http://www.mydigitallife.info/2008/08/16/fix-firefox-does-not-save-store-or-remember-password-on-some-sites-permanently-for-always-auto-complete/

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Link to mydigitallife is now dead. –  Stephen P Apr 16 at 23:59
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One way I know is to use (for instance) JavaScript to copy the value out of the password field before submitting the form.

The main problem with this is that the solution is tied to JavaScript.

Then again, if it can be tied to JavaScript you might as well hash the password on the client-side before sending a request to the server.

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Hashing on the client side is no substitute for hashing on the server side. I'm uncertain as to whether it's any help at all (if done in addition). –  Brilliand May 24 '12 at 8:05
    
Allowing hashing on the client side is dangerous because it means that an attacker doesn't need to crack the password from the hash, they can just use the hash to log in. The hash becomes password-equivalent. –  rjmunro Sep 11 '12 at 10:18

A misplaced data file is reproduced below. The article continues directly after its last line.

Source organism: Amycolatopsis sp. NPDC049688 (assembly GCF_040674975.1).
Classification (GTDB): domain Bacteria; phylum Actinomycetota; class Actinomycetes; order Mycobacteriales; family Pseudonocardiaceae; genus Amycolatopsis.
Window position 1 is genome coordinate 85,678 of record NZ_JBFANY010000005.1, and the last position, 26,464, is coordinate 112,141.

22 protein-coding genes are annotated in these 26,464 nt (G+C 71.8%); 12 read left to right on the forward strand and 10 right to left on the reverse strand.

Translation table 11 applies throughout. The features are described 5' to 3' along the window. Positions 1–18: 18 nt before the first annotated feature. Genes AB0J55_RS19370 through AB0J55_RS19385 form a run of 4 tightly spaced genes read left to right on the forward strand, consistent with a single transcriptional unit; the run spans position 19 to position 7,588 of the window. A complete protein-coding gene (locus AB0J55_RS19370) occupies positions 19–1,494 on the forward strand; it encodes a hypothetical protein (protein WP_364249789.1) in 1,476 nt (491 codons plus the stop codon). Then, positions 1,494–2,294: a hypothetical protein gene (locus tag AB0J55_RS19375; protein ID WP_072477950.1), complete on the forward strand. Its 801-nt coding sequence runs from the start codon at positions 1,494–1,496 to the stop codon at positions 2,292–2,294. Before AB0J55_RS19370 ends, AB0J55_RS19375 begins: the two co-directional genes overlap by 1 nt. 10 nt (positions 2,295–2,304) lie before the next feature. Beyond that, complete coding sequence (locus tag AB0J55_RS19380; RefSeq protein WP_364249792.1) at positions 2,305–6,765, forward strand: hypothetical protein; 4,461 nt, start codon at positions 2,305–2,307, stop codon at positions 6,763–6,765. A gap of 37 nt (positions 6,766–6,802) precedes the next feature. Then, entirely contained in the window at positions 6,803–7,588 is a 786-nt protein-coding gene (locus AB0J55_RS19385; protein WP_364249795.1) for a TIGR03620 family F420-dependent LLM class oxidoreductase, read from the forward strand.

I agree with Brilliand that the hash on the client is useful only if you also have a hash on the server before saving the password in your database. However, having a hash on the client side can help a certain amount of problems with men in the middle. This being said, since the code will be available (at least on public sites) to hackers, it probably isn't as useful as it may seem. –  Alexis Wilke Dec 16 '12 at 8:54
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Is there a way for a site to tell the browser not to offer to remember passwords?